If you're on the road to fitness, though, a holiday like Thanksgiving can seem like a complete diversion in the plan. IT DOESN'T HAVE TO BE. The key is having a game plan ahead of time to tackle this Day of Eating. Here are a few tips to get your plan off the ground:
- Get a workout in first thing in the morning on Thanksgiving -- no excuses. If you're staying put in your own town, you hopefully have a gym you can go to or you have a space in your own home. If you're visiting someone in a different town, check out GymTicket.com. The site searches for gyms near you that give out complimentary guest passes.
- Don't know what kind of workout to do? Check out my "Do It Anywhere" workout from July 4th here!
- If you're cooking (or helping out with the cooking), refrain from mindless tasting. Of course any chef (or chef's helper) knows you need to taste the dish as it's being made to make sure it's well-seasoned. LIMIT THE TASTINGS AND MAKE THEM SMALL! Mindless munching while preparing food can add up to hundreds of calories that you don't need to take in on top of the meal.
- Have a sensible breakfast filled with lots of fiber and a little protein. Steel cut oatmeal is a fantastic option and is especially yummy with a little fruit like fresh berries or a sliced banana. No added sugar needed! Add one hard-boiled egg and you've got a well-rounded breakfast that will fill you up. Have a light snack 2.5 to 3 hours later (like an apple or some hummus with celery). If Thanksgiving is being served around lunch-time, you're good to go. If Thanksgiving is being served at dinner-time, have some lunch 2.5 to 3 hours after your snack! A salad with canned tuna and extra veggies is perfect and light. Use a drizzle of olive oil and balsamic and you're good to go. I know this might sound counter-intuitive but trust me: your body doesn't want to go into starvation mode (thereby slowing down your metabolism, hanging onto every last calorie you take in during the Thanksgiving meal) and you don't want to head into the feast without having eaten all day, tearing into that stuffing and pie with a vengeance.
- If you or your guest is serving up munchy snacks before sitting down for the meal, eat at your own risk. I know I said you don't want to head into the Big Meal famished but you don't want to go into it stuffed either. That only leads to overeating and a terrible stomach ache later. Want that pig in a blanket? Ok. Have one. Want those chips? Take a napkin, load 5 chips on it and walk away from the bowl. Eat one chip at a time, don't mindlessly stuff your mouth with all of them at once.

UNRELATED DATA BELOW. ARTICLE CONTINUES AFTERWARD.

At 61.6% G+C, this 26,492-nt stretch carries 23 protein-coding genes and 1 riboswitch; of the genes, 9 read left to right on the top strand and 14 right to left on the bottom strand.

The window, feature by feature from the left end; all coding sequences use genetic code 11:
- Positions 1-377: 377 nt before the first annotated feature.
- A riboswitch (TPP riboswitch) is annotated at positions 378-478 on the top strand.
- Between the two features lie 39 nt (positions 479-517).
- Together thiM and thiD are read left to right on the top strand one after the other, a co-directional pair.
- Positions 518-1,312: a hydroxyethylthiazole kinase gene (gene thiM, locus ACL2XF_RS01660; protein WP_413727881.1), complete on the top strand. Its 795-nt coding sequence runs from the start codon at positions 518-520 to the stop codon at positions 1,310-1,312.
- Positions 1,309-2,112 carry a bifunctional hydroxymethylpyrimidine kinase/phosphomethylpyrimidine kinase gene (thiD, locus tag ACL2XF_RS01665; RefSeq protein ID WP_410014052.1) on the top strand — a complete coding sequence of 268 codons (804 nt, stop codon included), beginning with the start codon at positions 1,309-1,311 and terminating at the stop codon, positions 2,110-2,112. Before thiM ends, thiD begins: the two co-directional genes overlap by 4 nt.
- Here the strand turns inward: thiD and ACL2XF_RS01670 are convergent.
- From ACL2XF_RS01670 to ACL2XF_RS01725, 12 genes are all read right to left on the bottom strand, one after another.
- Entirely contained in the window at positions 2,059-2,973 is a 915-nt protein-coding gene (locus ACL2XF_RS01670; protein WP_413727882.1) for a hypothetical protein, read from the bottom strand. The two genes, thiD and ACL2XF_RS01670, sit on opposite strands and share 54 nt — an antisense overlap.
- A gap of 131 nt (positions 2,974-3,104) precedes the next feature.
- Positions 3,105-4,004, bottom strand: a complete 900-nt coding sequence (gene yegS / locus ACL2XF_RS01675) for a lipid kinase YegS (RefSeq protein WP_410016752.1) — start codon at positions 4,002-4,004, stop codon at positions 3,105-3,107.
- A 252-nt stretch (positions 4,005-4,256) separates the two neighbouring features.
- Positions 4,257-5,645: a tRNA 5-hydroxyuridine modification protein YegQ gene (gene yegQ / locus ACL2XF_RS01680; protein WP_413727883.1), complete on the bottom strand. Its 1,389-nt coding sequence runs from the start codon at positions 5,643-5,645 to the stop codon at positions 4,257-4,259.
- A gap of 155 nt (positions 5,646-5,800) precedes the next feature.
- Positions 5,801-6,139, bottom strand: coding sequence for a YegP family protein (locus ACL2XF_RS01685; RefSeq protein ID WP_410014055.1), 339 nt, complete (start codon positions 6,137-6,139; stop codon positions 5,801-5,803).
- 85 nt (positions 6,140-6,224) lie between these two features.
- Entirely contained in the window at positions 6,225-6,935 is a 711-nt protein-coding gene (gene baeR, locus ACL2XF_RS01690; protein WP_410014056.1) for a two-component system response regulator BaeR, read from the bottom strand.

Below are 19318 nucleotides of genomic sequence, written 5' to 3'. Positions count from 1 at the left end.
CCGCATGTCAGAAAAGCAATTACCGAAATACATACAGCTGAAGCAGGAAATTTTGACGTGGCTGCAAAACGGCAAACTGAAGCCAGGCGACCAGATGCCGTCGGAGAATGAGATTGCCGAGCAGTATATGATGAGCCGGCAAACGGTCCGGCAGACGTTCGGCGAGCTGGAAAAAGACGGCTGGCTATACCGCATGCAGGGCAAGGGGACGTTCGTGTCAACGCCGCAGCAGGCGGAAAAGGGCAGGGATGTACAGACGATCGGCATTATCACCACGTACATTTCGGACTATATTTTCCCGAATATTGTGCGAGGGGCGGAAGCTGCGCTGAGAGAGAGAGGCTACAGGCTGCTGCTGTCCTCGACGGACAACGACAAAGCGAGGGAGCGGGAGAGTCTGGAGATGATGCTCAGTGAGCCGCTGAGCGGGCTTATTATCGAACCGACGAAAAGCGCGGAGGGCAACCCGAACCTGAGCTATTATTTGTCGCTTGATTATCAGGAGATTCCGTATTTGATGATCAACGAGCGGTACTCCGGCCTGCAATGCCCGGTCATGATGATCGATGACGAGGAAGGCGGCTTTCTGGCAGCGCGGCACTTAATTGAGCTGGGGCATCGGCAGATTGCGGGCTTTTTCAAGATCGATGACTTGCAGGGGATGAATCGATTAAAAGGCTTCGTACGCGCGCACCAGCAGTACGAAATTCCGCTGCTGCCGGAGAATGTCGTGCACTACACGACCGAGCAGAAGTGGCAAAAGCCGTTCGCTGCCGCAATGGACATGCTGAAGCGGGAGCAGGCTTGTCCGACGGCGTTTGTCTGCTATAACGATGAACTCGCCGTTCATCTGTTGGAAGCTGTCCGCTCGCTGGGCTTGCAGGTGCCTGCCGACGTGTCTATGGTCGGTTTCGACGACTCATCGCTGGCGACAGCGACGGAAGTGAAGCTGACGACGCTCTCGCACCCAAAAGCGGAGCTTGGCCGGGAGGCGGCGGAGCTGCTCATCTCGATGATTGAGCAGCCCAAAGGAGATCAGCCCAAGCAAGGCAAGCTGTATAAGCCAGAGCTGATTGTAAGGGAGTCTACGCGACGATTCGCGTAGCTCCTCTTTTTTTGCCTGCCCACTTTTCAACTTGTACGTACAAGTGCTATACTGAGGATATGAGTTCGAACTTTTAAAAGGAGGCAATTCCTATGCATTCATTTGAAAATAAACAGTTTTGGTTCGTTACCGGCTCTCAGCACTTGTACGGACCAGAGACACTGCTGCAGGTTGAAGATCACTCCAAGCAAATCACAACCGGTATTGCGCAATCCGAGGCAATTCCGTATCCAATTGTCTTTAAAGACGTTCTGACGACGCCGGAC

- So now you're sitting at the Thanksgiving table. Ahhhh. This is where I start to not sound like a trainer: don't be overly concerned with how many sticks of butter are in the mashed potatoes or how many calories are in the slice of pecan pie. Eat the Thanksgiving food you love and ENJOY IT! By that I mean:
- Eat S-L-O-W-L-Y. Take your time chewing and enjoying the taste of your food. Put your utensils down between bites. Remember that your body needs 20 minutes to decide if it's satisfied or not so make sure it takes you 20 minutes to eat the food on your plate. Thanksgiving happens once a year so don't scarf down the food in 5 minutes.
- Once you're done with your first round, really ask yourself if you want seconds. If the answer is yes, great! Just BE MINDFUL (I use that word a lot for a reason). Scoop up smaller portions than your first round. Eat even more slowly. Don't be afraid to leave uneaten food on your plate.
- Oh! Almost forgot about the beverage situation! Drink lots of water! This is my favorite refrain but water will help keep you satiated throughout the day and night. If you plan on drinking during the festivities, drink one tall glass of water per alcoholic beverage. (Also, be responsible with the drinking, please, ESPECIALLY if you have to drive home.)